A fortuitous encounter in the Jerusalem souk, leads Karanja Nzisa to a culinary discovery and the excuse to indulge in some local wine.
When recently, through the tremendous support of my loved ones, I managed to win free airline tickets to Tel Aviv, Israel, I was chuffed. The kind of joy that soon made me a source of great irritation for the very people who got me there in the first place. Because I am obsessed with Levantine cooking, I knew that if nothing else, the trip was going to be the culinary adventure to end all adventures.
The Levant is a transcontinental area East of the Mediterranean Sea which is a cultural melting pot of North African, West Asian and the Mediterranean cultures. This, together with the Zionist principle of Aliyah which encourages Jewish people in the diaspora –including Ashkenazis (from East and Central Europe) and Ethiopians – to return, makes Israel’s foodscape quite the colourful one.
Eggplants, tomatoes, chickpeas dips, breads are all characteristic of Israel’s cuisine; chicken is the most popular meat choice and one would be forgiven for thinking wheat is tax-free because of how ubiquitous bread is. In keeping with kosher traditions, pork and shellfish are not often found in restaurants but are easily available in the stores. Markets in many cities are something to behold: stalls brimming with grapefruits, pomegranates and oranges the size of my head, are flanked by all manner of dates and olives.
It is in one such Jerusalem souk that the most unexpected thing happened. My mother – self appointed travel companion – and I, were browsing over a baked goods stall, when from the corner of my eye I saw this tall woman bearing down on us. In a sea of white faces, hers was the only black one besides ours, and I recognised her as a recent Facebook acquaintance. A tower of positively African conviviality, she gave us bear hugs and in two shakes of a lamb’s tail, we were breaking bread together.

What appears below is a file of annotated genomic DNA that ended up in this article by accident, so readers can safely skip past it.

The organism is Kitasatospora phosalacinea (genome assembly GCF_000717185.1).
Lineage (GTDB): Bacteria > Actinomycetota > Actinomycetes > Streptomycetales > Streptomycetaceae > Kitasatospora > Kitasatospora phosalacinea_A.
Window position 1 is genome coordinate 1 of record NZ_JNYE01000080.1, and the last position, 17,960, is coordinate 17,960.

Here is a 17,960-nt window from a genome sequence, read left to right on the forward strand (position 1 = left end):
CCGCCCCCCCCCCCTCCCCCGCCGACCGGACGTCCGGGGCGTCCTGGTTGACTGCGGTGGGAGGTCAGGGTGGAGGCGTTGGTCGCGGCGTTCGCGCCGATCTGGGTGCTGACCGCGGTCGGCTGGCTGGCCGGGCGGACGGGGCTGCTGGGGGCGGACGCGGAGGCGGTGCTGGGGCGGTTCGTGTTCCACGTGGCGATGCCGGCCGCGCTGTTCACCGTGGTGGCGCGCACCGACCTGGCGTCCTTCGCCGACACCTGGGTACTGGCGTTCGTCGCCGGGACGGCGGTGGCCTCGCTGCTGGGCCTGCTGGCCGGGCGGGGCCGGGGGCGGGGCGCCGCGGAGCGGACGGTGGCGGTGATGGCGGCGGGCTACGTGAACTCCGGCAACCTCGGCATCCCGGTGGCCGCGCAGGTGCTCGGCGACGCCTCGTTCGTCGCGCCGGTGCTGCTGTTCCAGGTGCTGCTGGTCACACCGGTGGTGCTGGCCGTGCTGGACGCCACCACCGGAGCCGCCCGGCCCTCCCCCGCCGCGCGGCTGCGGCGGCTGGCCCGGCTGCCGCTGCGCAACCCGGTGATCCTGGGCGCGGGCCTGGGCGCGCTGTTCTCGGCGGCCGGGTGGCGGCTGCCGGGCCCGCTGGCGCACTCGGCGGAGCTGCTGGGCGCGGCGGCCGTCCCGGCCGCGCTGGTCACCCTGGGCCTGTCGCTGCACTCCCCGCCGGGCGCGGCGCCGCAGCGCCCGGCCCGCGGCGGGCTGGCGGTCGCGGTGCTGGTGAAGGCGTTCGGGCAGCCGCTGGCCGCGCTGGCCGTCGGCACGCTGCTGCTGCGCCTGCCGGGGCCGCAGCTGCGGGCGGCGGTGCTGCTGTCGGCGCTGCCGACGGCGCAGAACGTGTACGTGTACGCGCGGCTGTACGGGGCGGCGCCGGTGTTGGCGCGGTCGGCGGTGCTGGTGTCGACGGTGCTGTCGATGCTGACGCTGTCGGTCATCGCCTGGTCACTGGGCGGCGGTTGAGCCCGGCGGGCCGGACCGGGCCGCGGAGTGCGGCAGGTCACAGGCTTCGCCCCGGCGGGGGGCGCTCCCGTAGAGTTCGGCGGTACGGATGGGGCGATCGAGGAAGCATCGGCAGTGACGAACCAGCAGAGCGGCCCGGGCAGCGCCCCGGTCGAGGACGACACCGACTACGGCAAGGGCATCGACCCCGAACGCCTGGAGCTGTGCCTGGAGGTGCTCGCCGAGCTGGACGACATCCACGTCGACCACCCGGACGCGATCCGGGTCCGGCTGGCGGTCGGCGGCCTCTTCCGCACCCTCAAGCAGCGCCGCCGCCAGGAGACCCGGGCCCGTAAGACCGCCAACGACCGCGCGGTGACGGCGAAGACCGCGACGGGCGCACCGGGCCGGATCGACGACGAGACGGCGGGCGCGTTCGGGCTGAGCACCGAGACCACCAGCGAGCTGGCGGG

Manou ba Shouk is a family run, hole-in-the-wall Lebanese restaurant smack-dab in the centre of Jerusalem’s famous Machane Yehuda market. After consulting with the proprietor, I became sold on the stuffed eggplant. It arrived steaming from a traditional wood-fired clay oven called a taboon, the hollowed-out cavity of the eggplant serving as a vessel for a rich garlicky beef and pine nut mixture topped in lashings of rich tahini sauce.
After lunch, our now inseparable trio went to a store to grab a few bottles of Yarden Syrah, a wine from the Golan Heights Winery, to the North East of the country. While located in one of the oldest wine regions on the planet, Israel’s wine production industry never achieved the same international recognition as its Mediterranean counterparts. Left underdeveloped for centuries, the wine production business was only rejuvenated in the 1880s by one Baron Edmond de Rothschild, owner of the famous Château Lafite winery in France. This intervention, however, did little for the reputation of Israeli wine, which for decades was mostly consumed by Jewish communities in the diaspora. This began to change around 30 years ago and Israeli wine today, is big business both at home and abroad.
Many of my nights in Israel were spent throwing back glasses of the sumptuous red grape varieties from the ‘Holy Land’. I am hard-pressed to remember a time I had so much fun discovering the tastes of a country I have visited. My hope is that the Israelis continue to spread the goodness of their kitchen magic, an act of culinary diplomacy to inspire more people across the globe to enjoy and appreciate the food of their lands and of the many cultures that lie therein.